This Pop Culture Shock Therapy comic appeared on Eric Gjovaag’s Wizard of Oz Comics Facebook group, and it inevitably led to a mention of the Keebler Elves, then I brought up Snap, Crackle, and Pop. So why ARE diminutive fantasy humanoids so closely associated with sugary foodstuffs? I wonder if it’s an extension of Santa Claus’s toymaking elves, as candy is also associated with Christmas. In the movie Elf, Buddy refers to the four food groups for elves as being candy, candy canes, candy corn, and syrup. There’s also the general association of sweet foods with magic and whimsy.
And elves and brownies have been known to do housework for people, which would presumably include baking.
In Charlie and the Chocolate Factory, Roald Dahl originally wrote of Oompa Loompas as African pygmies who wear deer skins and leaves, and are only about knee-high.
Willy Wonka took them from their African home where they had to eat insects and dodge predators, and pays them in cacao beans. We’re told that these are their favorite food, but it still seems like a way for Wonka to avoid paying his employees. And he makes them test all kinds of dangerous substances he invents. A complaint in 1972 about the offensiveness of Wonka basically keeping black slaves led to later editions giving them rosy white skin and golden brown hair instead, but they still have no real agency and are still really tiny.
The most popular depiction of Oompa Loompas, however, is that of the 1971 film Willy Wonka and the Chocolate Factory, where they have orange skin and green hair, and are played by actors around four feet tall.
The Tim Burton movie had them all played by four-foot-four-inch Deep Roy without the orange skin.
The 1971 look was so iconic, however, that “Oompa Loompa” is still used as an insult for people with bad tans.
Every version of the Oompa Loompas makes them mischievous and fond of jokes and songs, so there does appear to be an intended connection to fairies or elves. Incidentally, I didn’t realize that the book wasn’t edited to remove the references to the Oompa Loompas being black until AFTER the first movie version came out. And apparently they were called Whimple-Scrumpets in earlier drafts.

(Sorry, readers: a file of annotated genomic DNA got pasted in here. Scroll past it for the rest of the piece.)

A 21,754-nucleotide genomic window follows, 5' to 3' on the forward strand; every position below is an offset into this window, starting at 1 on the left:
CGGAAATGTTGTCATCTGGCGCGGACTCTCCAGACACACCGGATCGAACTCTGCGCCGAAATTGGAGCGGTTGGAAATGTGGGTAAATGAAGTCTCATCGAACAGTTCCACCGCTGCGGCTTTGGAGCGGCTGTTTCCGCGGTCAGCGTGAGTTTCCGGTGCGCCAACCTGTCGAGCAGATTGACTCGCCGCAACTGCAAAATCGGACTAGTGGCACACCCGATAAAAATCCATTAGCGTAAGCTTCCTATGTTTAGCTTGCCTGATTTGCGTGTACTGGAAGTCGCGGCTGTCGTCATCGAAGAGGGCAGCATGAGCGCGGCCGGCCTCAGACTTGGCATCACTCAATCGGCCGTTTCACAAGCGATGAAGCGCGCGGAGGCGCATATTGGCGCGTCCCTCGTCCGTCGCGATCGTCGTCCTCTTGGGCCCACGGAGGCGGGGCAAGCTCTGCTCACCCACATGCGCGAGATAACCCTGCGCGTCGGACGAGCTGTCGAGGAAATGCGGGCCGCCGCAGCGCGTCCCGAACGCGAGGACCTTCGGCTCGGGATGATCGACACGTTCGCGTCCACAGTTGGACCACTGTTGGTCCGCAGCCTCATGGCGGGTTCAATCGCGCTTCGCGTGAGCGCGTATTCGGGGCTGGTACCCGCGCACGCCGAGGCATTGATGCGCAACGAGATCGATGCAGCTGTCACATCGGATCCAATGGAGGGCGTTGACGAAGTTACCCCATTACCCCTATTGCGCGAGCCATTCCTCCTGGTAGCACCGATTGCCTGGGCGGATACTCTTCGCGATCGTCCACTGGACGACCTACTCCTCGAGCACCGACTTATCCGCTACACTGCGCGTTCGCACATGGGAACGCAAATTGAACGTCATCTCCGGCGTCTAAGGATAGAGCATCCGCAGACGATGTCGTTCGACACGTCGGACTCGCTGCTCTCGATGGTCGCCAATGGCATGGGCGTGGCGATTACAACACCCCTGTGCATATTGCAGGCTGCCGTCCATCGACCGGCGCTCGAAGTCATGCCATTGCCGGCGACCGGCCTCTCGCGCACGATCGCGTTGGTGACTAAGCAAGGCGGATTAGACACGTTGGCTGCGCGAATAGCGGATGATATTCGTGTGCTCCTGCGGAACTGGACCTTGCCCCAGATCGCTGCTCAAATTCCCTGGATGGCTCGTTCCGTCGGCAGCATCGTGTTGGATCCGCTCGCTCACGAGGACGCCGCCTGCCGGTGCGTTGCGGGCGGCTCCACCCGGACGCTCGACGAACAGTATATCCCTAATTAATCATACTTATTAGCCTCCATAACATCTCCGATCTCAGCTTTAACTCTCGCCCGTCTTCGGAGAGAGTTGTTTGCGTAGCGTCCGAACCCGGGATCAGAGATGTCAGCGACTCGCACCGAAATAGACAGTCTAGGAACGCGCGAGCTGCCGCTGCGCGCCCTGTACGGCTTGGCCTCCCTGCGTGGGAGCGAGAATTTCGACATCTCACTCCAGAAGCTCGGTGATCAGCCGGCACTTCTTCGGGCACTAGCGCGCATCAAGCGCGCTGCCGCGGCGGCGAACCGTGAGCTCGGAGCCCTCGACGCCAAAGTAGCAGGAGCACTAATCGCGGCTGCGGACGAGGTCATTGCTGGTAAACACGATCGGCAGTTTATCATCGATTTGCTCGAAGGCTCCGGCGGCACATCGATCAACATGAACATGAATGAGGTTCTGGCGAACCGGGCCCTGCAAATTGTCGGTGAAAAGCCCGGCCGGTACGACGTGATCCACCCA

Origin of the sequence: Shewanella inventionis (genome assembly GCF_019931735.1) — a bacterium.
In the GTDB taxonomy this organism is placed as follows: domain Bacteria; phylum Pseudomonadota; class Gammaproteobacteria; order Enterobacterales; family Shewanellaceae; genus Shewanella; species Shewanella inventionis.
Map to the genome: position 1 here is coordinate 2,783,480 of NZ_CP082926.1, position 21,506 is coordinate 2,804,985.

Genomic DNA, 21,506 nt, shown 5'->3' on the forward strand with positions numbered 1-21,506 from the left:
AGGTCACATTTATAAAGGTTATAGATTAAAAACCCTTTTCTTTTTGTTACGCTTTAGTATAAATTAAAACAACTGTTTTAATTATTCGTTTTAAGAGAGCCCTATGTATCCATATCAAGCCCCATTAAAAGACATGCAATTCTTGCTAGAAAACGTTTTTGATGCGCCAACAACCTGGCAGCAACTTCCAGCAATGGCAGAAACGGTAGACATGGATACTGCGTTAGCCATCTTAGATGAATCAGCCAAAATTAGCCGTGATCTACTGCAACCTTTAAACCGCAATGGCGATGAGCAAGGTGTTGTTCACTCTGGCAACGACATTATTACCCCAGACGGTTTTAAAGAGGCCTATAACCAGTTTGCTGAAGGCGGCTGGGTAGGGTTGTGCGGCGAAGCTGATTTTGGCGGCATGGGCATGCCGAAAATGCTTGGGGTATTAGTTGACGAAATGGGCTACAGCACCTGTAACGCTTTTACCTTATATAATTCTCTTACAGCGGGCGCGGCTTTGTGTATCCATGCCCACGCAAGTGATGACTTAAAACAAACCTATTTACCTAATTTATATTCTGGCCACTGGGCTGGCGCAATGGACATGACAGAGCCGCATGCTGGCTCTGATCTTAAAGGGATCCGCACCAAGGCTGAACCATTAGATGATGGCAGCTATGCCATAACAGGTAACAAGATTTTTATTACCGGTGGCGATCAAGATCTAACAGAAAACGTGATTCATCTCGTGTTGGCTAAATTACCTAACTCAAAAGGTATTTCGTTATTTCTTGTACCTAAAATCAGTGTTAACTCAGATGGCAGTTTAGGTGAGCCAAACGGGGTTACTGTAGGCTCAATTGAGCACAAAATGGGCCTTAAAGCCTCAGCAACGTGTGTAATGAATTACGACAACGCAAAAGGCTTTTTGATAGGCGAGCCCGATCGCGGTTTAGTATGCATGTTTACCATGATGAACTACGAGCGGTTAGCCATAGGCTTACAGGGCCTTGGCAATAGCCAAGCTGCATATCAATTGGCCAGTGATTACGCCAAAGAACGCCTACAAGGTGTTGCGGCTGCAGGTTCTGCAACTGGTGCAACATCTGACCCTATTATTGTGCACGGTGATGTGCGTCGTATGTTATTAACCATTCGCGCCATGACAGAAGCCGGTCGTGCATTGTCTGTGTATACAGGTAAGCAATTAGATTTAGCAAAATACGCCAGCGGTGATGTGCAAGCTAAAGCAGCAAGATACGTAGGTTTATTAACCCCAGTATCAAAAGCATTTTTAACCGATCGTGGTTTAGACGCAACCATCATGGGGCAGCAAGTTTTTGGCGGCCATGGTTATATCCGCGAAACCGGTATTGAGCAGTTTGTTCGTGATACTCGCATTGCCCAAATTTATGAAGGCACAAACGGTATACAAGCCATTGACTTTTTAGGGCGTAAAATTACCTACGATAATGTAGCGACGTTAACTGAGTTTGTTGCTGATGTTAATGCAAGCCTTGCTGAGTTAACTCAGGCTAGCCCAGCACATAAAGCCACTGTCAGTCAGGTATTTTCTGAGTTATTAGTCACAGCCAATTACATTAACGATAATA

I’ve discussed before how, while the Munchkins are described as small in The Wonderful Wizard of Oz (specifically about the same height as a child of unspecified age), it isn’t that significant in the Oz series as a whole. It’s really the MGM movie that popularized “Munchkin” as simply meaning a little person. And while there are plenty of whimsical characters in the books, the Munchkins generally just wear blue clothes and high peaked hats.
In the film, they wear all different colors, and many of them have spiked hair. Some also wear flowerpots on their heads.
They do a lot of singing and dancing (well, I guess just about everyone does in musicals) in exaggerated voices. In other words, they seem a lot more sprite-like than in the books. And they have a Lollipop Guild, not even just a guild for candy makers, but one specifically for lollipops.
Get your own guild, jawbreaker people! So there’s the candy association there as well, even if it’s not quite as heavily emphasized. Whatever happened to the giant lollipop Dorothy receives, anyway? When she first starts on the Yellow Brick Road, she still has the flowers she received earlier, but not the lollipop. As far as I can tell, she either drops it when the Wicked Witch of the West shows up or it just kind of disappears around then. Maybe if she’d kept it, she wouldn’t have needed to argue with the apple trees. (Yeah, I know apples are more fulfilling than candy, but still.)
The elves from the Rice Krispies commercials date back to the 1930s. Vernon Grant first drew Snap in 1933, then later added the two others.
Early illustrations made them rather elderly gnomes, but around 1949 they were redesigned to look more like children, and with more distinctive looks, if not so much personalities.
Since they represent noises, does that make them Sound Imps? Apparently the 1950s introduced a fourth elf, Pow, who was from outer space or something. I suppose Lucky the Leprechaun is similar in that he’s a fairy being associated with a sweetened cereal, although that might be more because he’s stereotypically Irish than because he’s elf-like, what with the Luck of the Irish and all.
Still, marshmallow-based magic seems to fit the theme I’m looking at here. I wrote a post on cereal mascots a while back.
The Keebler Elves first appeared in 1969, with their leader being a guy named J.J. Keebler.
He was replaced in the following year (with no indication as to whether this was by an orderly transfer of power or a cookie coup) as head elf by Ernie, whose full name is Ernest J. Keebler.
His band of snack-making elves use a hollow tree as a factory and cook their products in magic ovens. They’re said to use “elfin magic,” which makes me think of J.R.R. Tolkien’s preference for “elven.” I agree that his version sounds much grander, but I don’t think Tolkien’s Elves were known for baked goods, except for their traveling bread.